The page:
Living in Perth

Double brick, small rooms, wood oven and stove, plus a cooler sleepout room flywired for the hot Perth summer nights.. this was my first and only home in Perth where I was born and grew – aged 0 -17 years old. From here, I went to two Primary schools and two high schools. From here, I learnt to swim and worked in jobs across the river at the Ascot Racecourse.

Yes, the house is on the Swan River and doubled as a private practice with my Dad’s Accountancy shingle (CC Brown Esq, Public Accountant) out the front.

There was never any playful noise around the house because Dad was always working, and the ledgers and registers needed incredible concentration.

We couldn’t have friends around – because Dad was working. Birthday parties and grandparents were the exceptions.
The house was as solid as Dad liked it and typical of the craftsmanship of the time. Midland Brick was just up the road, which seemed to obligate every home in the suburb to use the terracotta tiles for the roof and the red clay bricks for the double walls.

The canary yellow paint job on the exterior made the house stand out from any angle. The red-painted cement path rimmed by rose bushes took you to the front door.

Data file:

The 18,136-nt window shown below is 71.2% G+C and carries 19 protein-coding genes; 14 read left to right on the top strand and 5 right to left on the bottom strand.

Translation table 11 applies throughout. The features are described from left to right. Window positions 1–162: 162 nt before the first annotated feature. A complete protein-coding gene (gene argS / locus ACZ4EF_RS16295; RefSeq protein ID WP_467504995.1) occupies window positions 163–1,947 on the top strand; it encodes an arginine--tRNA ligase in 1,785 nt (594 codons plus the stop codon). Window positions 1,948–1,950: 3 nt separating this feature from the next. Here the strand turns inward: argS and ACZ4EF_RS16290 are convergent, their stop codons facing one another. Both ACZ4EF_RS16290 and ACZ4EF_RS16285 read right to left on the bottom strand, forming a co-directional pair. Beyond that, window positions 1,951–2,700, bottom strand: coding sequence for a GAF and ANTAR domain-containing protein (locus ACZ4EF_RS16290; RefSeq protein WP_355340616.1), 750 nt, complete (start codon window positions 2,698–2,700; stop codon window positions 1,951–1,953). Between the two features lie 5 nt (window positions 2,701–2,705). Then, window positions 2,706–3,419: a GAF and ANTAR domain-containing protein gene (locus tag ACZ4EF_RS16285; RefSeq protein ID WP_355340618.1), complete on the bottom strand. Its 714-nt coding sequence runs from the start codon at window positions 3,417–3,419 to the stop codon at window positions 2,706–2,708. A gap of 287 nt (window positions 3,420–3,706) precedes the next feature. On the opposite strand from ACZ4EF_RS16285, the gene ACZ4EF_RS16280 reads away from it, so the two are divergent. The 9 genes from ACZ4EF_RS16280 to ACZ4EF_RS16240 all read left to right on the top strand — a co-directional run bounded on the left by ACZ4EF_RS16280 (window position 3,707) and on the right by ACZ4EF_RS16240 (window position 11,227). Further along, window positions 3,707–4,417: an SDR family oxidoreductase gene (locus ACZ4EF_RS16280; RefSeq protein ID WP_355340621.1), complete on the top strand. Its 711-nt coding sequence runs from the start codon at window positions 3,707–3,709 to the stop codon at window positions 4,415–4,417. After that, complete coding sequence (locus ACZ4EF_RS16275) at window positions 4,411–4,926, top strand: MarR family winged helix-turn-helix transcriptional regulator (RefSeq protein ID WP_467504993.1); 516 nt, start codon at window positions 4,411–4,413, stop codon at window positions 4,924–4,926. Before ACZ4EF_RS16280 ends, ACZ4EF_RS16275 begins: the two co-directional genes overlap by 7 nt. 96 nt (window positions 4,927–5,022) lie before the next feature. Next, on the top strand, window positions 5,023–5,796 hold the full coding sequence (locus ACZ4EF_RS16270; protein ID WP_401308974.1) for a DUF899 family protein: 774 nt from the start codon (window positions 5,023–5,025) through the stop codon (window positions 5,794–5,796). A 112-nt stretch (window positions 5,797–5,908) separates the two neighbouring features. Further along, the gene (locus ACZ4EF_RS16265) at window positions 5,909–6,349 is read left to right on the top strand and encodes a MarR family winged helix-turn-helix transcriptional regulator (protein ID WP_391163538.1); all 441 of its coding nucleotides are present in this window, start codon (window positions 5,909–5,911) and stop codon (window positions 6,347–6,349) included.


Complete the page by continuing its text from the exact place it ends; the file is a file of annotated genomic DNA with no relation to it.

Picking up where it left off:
There was a shared access lane up one side of the house, and the Hancocks(no relation) lived on the other. A wild prairie of scrub, reeds, and low slung trees was out the back before you got to the river bank. The river wasn’t accessible from this direction, but it was visible.

Back to the house – carpeted throughout except the kitchen, which was lino-ed and an enclosed back area with wooden floorboards. The living/lounge room was for TV and formal meals (usually Sunday lunch) and scenes of long documentaries and posed indoor family photos.

The backyard provided some freedom so long as you didn’t hit the ball against the fibro-cement garage or over the fence into the neighbours’. Swinging on the clothesline was a no-no, but jumping for silent species was fine. So was digging holes to China in the sandpit.

We had a cubby that doubled as a woodshed. It was a tremendous little timeout space and a nice hidey-hole for any contraband that might have come our way. An LP of Rolling Stones’ ‘Goatshead Soup’ is an example (something we could take to parties as a show of coolness)